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16 Reviews
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7 of 7 people found the following review helpful
5.0 out of 5 stars Anyone interested in crime and justice should have this book!
This is an amazing book and I highly recommend it--particularly for criminology and crime policy courses. There is no book out there that contains a more balanced, comprehensive summary of what we know about crime and justice, and what we should do about it. The price is reasonable too--you would have to buy many books to cover the range of topics covered here. Chapters...
Published on March 27, 2011 by Crystal Garcia

versus
3.0 out of 5 stars Disappointing
Disappointing, none of the 20 essays are particularly good, the conclusions are not very interesting or surprising. Joan Petersilia has another book, When Prisoners Come Home: Parole and Prisoner Reentry, which has been well reviewed and James Q. Wilson is, of course, well known in the field. Collections of essays like this are often underwhelming and this is no...
Published 4 months ago by doug k


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7 of 7 people found the following review helpful
5.0 out of 5 stars Anyone interested in crime and justice should have this book!, March 27, 2011
This review is from: Crime and Public Policy (Paperback)
This is an amazing book and I highly recommend it--particularly for criminology and crime policy courses. There is no book out there that contains a more balanced, comprehensive summary of what we know about crime and justice, and what we should do about it. The price is reasonable too--you would have to buy many books to cover the range of topics covered here. Chapters review all of the principle institutions of the justice system (juvenile justice, police, prisons, prosecution, probation and parole, sentencing), as well as many topics generating a lot of current debate (gangs, race, sex offenders, prisoner reentry). There is simply nothing like it on the market.
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4 of 4 people found the following review helpful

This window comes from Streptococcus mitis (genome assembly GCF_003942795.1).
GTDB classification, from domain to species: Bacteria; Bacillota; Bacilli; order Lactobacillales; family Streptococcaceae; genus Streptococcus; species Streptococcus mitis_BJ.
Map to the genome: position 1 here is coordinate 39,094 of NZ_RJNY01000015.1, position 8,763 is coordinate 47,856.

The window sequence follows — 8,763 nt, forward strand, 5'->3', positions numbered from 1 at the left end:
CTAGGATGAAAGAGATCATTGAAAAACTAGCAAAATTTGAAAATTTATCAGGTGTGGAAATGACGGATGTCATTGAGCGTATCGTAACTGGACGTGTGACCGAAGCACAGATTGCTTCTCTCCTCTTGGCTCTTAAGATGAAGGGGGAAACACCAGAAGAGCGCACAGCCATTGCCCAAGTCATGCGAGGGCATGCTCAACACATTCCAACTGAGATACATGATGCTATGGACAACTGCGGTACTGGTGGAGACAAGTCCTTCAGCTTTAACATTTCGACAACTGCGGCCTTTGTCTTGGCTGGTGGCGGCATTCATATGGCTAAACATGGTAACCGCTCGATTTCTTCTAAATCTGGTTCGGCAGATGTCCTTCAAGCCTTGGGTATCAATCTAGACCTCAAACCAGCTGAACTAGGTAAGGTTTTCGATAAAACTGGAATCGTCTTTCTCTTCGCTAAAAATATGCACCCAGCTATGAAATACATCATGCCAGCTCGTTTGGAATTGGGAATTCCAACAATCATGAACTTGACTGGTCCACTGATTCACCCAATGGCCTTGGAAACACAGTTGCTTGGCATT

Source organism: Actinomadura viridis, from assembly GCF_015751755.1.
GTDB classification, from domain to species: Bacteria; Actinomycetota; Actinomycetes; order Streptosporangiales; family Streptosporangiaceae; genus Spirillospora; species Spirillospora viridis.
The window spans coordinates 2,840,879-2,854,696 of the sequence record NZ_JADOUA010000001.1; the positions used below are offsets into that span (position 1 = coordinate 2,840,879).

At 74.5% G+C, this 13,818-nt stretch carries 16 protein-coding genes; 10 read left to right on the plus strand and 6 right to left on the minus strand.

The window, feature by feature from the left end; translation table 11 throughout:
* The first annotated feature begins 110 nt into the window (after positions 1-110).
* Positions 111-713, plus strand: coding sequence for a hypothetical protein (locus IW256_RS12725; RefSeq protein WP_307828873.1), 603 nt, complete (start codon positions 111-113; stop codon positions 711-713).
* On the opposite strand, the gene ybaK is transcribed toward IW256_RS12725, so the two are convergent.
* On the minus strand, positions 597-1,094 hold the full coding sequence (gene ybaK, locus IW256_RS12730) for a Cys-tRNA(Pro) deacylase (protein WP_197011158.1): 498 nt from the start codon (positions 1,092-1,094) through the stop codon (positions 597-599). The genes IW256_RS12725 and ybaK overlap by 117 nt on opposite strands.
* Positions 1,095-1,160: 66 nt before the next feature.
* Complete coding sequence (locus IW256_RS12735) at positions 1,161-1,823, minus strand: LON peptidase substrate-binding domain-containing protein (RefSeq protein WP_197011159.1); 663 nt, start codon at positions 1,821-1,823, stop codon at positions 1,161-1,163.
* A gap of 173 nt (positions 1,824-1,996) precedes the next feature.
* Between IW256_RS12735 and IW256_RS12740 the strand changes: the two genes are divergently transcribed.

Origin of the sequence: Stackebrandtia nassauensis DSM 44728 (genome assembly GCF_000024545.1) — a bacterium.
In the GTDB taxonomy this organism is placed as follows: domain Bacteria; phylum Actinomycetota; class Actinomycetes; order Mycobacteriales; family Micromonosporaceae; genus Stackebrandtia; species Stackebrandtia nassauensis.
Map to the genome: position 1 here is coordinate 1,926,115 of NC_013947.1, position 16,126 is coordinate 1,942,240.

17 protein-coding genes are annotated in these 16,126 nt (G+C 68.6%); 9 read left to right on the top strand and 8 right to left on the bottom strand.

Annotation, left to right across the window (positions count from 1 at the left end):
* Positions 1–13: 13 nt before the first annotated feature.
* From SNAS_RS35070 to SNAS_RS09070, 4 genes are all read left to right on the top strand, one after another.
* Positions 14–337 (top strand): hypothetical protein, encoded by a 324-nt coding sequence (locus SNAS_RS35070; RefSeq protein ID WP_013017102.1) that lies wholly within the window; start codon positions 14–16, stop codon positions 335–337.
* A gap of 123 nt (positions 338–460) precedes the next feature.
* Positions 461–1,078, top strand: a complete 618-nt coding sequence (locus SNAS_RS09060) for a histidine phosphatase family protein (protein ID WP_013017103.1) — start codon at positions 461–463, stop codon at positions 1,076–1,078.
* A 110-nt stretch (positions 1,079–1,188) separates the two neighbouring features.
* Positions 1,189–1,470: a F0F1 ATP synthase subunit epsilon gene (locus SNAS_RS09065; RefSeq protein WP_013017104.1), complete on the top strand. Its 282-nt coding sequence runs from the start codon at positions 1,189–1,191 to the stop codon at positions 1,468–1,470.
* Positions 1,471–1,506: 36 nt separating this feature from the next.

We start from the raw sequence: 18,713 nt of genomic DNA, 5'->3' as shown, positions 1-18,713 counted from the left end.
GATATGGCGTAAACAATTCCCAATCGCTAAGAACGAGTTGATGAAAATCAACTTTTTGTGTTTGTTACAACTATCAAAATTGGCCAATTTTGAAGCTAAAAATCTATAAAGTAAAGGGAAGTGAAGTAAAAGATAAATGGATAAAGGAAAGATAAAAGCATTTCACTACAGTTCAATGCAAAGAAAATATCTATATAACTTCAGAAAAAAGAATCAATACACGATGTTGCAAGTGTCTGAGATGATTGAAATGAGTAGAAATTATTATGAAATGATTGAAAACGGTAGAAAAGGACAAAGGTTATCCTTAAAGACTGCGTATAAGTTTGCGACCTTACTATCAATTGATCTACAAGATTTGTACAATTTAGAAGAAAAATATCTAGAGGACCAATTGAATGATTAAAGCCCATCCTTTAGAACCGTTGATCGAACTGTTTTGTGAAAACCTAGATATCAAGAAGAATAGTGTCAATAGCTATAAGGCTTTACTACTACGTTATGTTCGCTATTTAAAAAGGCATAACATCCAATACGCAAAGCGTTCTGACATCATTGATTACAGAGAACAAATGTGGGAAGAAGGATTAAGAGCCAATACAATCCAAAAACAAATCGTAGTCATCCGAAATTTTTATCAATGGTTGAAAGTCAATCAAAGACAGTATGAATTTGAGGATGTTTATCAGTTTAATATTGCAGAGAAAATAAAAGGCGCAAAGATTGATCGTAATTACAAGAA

5.0 out of 5 stars A great resource!, March 25, 2011
This review is from: Crime and Public Policy (Paperback)
"I love this book. As someone not well steeped in the science of criminology or academia, I found the chapters--written by a Who's Who of crime policy--easy to read. More importantly, as a community activist and wife of a long-term prisoner, I now feel armed with evidence I can use to fight for evidence-based programs, reentry services, and better strategies of crime control and prisoner reintegration. A great resource for us all."
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4 of 4 people found the following review helpful
5.0 out of 5 stars Excellent, informative volume, March 25, 2011
This review is from: Crime and Public Policy (Paperback)
This one volume constitutes a comprehensive review of what we know about crime, criminal justice, and public policy efforts to control it. Wilson and Petersilia have enlisted the major scholars in this field--Sampson, Cullen, Sherman, Moffitt, Greenwood, Maxson, Turner, Rosenfeld, Reitz, Farrington, Kleiman, Bushway, Nagin, and others--and each author has written an original essay summarizing the evidence on their topic of expertise. Nearly all major topics are covered (e.g., gangs, families, sex offenders, crime rates, communities, prisons). Any student or policymaker who wants to better understand this complex social policy area is well-advised to read this book and have it as a resource book on their shelves. I cannot recommend this book more highly.